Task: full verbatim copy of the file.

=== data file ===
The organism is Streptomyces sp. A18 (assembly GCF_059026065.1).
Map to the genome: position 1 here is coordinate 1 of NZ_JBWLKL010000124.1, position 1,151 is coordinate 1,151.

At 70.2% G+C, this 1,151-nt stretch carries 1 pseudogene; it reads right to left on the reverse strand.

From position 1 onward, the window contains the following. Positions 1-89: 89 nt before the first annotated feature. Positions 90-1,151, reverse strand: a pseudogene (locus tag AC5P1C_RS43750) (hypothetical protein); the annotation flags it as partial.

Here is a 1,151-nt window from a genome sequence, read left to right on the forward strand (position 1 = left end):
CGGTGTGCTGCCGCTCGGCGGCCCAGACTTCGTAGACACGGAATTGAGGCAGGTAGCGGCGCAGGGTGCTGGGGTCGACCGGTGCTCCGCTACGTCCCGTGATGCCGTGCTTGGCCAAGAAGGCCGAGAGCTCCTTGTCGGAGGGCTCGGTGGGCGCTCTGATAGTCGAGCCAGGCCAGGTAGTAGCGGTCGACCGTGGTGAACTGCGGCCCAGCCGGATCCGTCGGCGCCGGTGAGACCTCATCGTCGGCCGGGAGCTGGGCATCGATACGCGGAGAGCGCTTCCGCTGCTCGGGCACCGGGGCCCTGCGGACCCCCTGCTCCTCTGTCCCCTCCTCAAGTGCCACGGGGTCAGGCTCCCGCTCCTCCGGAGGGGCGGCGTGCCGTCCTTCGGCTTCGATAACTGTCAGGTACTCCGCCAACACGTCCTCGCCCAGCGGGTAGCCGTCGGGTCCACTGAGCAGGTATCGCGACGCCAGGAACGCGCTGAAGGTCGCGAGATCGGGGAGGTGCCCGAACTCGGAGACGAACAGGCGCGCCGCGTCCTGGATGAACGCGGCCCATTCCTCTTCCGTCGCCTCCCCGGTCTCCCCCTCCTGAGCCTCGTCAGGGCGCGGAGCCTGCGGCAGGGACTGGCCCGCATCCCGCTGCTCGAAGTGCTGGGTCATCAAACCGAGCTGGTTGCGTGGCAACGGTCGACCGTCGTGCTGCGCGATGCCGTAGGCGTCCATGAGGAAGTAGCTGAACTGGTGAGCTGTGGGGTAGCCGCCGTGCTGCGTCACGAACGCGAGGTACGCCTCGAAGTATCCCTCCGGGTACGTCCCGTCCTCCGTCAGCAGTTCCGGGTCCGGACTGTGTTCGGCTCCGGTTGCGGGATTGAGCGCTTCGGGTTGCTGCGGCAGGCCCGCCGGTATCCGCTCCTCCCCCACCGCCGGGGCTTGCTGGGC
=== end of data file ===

The organism is Streptomyces sp. A18 (assembly GCF_059026065.1).
Map to the genome: position 1 here is coordinate 1 of NZ_JBWLKL010000124.1, position 1,151 is coordinate 1,151.

At 70.2% G+C, this 1,151-nt stretch carries 1 pseudogene; it reads right to left on the reverse strand.

From position 1 onward, the window contains the following. Positions 1-89: 89 nt before the first annotated feature. Positions 90-1,151, reverse strand: a pseudogene (locus tag AC5P1C_RS43750) (hypothetical protein); the annotation flags it as partial.

Here is a 1,151-nt window from a genome sequence, read left to right on the forward strand (position 1 = left end):
CGGTGTGCTGCCGCTCGGCGGCCCAGACTTCGTAGACACGGAATTGAGGCAGGTAGCGGCGCAGGGTGCTGGGGTCGACCGGTGCTCCGCTACGTCCCGTGATGCCGTGCTTGGCCAAGAAGGCCGAGAGCTCCTTGTCGGAGGGCTCGGTGGGCGCTCTGATAGTCGAGCCAGGCCAGGTAGTAGCGGTCGACCGTGGTGAACTGCGGCCCAGCCGGATCCGTCGGCGCCGGTGAGACCTCATCGTCGGCCGGGAGCTGGGCATCGATACGCGGAGAGCGCTTCCGCTGCTCGGGCACCGGGGCCCTGCGGACCCCCTGCTCCTCTGTCCCCTCCTCAAGTGCCACGGGGTCAGGCTCCCGCTCCTCCGGAGGGGCGGCGTGCCGTCCTTCGGCTTCGATAACTGTCAGGTACTCCGCCAACACGTCCTCGCCCAGCGGGTAGCCGTCGGGTCCACTGAGCAGGTATCGCGACGCCAGGAACGCGCTGAAGGTCGCGAGATCGGGGAGGTGCCCGAACTCGGAGACGAACAGGCGCGCCGCGTCCTGGATGAACGCGGCCCATTCCTCTTCCGTCGCCTCCCCGGTCTCCCCCTCCTGAGCCTCGTCAGGGCGCGGAGCCTGCGGCAGGGACTGGCCCGCATCCCGCTGCTCGAAGTGCTGGGTCATCAAACCGAGCTGGTTGCGTGGCAACGGTCGACCGTCGTGCTGCGCGATGCCGTAGGCGTCCATGAGGAAGTAGCTGAACTGGTGAGCTGTGGGGTAGCCGCCGTGCTGCGTCACGAACGCGAGGTACGCCTCGAAGTATCCCTCCGGGTACGTCCCGTCCTCCGTCAGCAGTTCCGGGTCCGGACTGTGTTCGGCTCCGGTTGCGGGATTGAGCGCTTCGGGTTGCTGCGGCAGGCCCGCCGGTATCCGCTCCTCCCCCACCGCCGGGGCTTGCTGGGC